Monday, December 23, 2019

A Christmas Carol by Charles Dickens (vintage edition)

It's becoming a bit of a personal tradition to read this book around this time of year. Some people have called me cold-hearted (bastard people, mind you), but this book does strike an emotional nerve at times. I mean, just to think of poor Jacob Marley, cut down in the prime of his earning potential, and by what even? It's a mystery. After a close reading, I bet it was a prostate thing - it would explain his demeanor when he returns as a ghost. It's the silent killer that no one wants to talk about, but here's a PSA - gentlemen, get yourself checked. I do it every year, whether I need it or not.

Anyway, this year I found this edition with the original typeface, and that was a nice novelty. The font reminded me of newspapers from when I was a kid. In the city, there was no paper delivery, so you had to go out and find a newspaper boy and buy a paper from him. The kids were a pain in the ass, and a weird lot too - always haggling about the price of papers, dancing around, and singing songs about New Mexico and stuff like that. Or maybe I'm crossing my memories with something, but in any case, it was nice when I moved out here and someone would actually bring your paper to your door. Now, of course, some guy just drives by at 40 miles per hour at 5 in the morning in a car with no muffler and chucks the paper out the window and you're lucky if it even ends up on your property, but hey, efficiency!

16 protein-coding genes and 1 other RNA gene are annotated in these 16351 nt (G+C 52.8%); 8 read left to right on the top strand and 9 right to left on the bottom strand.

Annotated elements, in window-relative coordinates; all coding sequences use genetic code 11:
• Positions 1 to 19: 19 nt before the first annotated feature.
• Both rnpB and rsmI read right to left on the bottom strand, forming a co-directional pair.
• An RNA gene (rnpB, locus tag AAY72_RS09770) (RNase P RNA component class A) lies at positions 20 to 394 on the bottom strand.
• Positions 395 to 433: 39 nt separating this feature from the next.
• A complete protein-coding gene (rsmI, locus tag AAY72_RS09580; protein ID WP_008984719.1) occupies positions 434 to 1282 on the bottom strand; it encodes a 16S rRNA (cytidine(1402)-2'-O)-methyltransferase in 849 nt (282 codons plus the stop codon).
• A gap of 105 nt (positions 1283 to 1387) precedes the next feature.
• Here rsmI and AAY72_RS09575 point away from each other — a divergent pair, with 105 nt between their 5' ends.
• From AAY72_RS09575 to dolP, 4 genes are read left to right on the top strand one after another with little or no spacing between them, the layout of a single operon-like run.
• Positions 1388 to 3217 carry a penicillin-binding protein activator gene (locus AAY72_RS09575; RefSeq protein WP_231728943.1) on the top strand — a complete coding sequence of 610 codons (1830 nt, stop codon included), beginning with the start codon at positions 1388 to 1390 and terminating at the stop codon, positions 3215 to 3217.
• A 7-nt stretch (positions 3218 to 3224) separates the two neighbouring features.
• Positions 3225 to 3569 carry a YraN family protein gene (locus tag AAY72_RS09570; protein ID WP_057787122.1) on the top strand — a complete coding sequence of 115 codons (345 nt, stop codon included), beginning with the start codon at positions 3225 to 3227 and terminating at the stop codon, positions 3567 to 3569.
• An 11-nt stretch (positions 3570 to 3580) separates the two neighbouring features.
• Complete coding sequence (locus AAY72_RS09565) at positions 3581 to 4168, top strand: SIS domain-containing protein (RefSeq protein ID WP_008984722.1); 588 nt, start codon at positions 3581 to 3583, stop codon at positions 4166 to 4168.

So I told my daughter Rachel that my Christmas gift to the family this year would be to not attend the big family Christmas dinner. I thought it would be a win/win, but Rachel told me with a straight face that everyone would miss me if I wasn't there, even Cousin Jim, the nose-whistler. I mean, Jesus - what the hell is up there that prevents him from breathing normally, and wouldn't you think that it could be removed? Do you think maybe someone stuffed a harmonica up his nose when he was a kid, and it's too close to his brain to operate? I can hear him from the other room even over the sound of my son-in-law pontificating about how walking the dog in the woods (for once) gave him a newfound perspective about nature and our relationship with the Earth. Damn it, Gerry!